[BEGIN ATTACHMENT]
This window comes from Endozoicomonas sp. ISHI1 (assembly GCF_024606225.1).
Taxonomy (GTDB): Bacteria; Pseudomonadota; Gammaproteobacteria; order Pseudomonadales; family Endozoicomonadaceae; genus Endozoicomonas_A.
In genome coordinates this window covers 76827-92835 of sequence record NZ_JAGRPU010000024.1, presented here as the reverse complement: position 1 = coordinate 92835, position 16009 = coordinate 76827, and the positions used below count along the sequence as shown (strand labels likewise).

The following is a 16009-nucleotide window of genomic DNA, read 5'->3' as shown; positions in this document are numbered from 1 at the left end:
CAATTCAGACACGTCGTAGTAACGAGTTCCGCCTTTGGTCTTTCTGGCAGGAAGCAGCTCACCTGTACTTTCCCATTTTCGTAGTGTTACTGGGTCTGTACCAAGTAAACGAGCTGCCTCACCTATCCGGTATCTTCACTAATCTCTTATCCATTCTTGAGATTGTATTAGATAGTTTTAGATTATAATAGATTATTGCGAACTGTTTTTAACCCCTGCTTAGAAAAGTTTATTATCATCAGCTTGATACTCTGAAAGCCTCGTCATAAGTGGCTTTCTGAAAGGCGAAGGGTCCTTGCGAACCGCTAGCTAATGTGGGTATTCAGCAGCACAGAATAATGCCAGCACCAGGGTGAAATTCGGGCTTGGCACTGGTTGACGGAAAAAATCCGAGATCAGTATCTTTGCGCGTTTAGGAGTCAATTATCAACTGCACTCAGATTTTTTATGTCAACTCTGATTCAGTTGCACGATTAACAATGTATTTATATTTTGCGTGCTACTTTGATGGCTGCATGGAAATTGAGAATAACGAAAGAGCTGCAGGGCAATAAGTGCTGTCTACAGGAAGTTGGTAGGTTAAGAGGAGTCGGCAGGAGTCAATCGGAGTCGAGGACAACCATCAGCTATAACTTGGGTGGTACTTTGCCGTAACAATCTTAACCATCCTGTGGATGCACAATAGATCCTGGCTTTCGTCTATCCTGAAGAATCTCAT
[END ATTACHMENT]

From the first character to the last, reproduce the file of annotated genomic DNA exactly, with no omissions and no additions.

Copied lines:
This window comes from Endozoicomonas sp. ISHI1 (assembly GCF_024606225.1).
Taxonomy (GTDB): Bacteria; Pseudomonadota; Gammaproteobacteria; order Pseudomonadales; family Endozoicomonadaceae; genus Endozoicomonas_A.
In genome coordinates this window covers 76827-92835 of sequence record NZ_JAGRPU010000024.1, presented here as the reverse complement: position 1 = coordinate 92835, position 16009 = coordinate 76827, and the positions used below count along the sequence as shown (strand labels likewise).

The following is a 16009-nucleotide window of genomic DNA, read 5'->3' as shown; positions in this document are numbered from 1 at the left end:
CAATTCAGACACGTCGTAGTAACGAGTTCCGCCTTTGGTCTTTCTGGCAGGAAGCAGCTCACCTGTACTTTCCCATTTTCGTAGTGTTACTGGGTCTGTACCAAGTAAACGAGCTGCCTCACCTATCCGGTATCTTCACTAATCTCTTATCCATTCTTGAGATTGTATTAGATAGTTTTAGATTATAATAGATTATTGCGAACTGTTTTTAACCCCTGCTTAGAAAAGTTTATTATCATCAGCTTGATACTCTGAAAGCCTCGTCATAAGTGGCTTTCTGAAAGGCGAAGGGTCCTTGCGAACCGCTAGCTAATGTGGGTATTCAGCAGCACAGAATAATGCCAGCACCAGGGTGAAATTCGGGCTTGGCACTGGTTGACGGAAAAAATCCGAGATCAGTATCTTTGCGCGTTTAGGAGTCAATTATCAACTGCACTCAGATTTTTTATGTCAACTCTGATTCAGTTGCACGATTAACAATGTATTTATATTTTGCGTGCTACTTTGATGGCTGCATGGAAATTGAGAATAACGAAAGAGCTGCAGGGCAATAAGTGCTGTCTACAGGAAGTTGGTAGGTTAAGAGGAGTCGGCAGGAGTCAATCGGAGTCGAGGACAACCATCAGCTATAACTTGGGTGGTACTTTGCCGTAACAATCTTAACCATCCTGTGGATGCACAATAGATCCTGGCTTTCGTCTATCCTGAAGAATCTCAT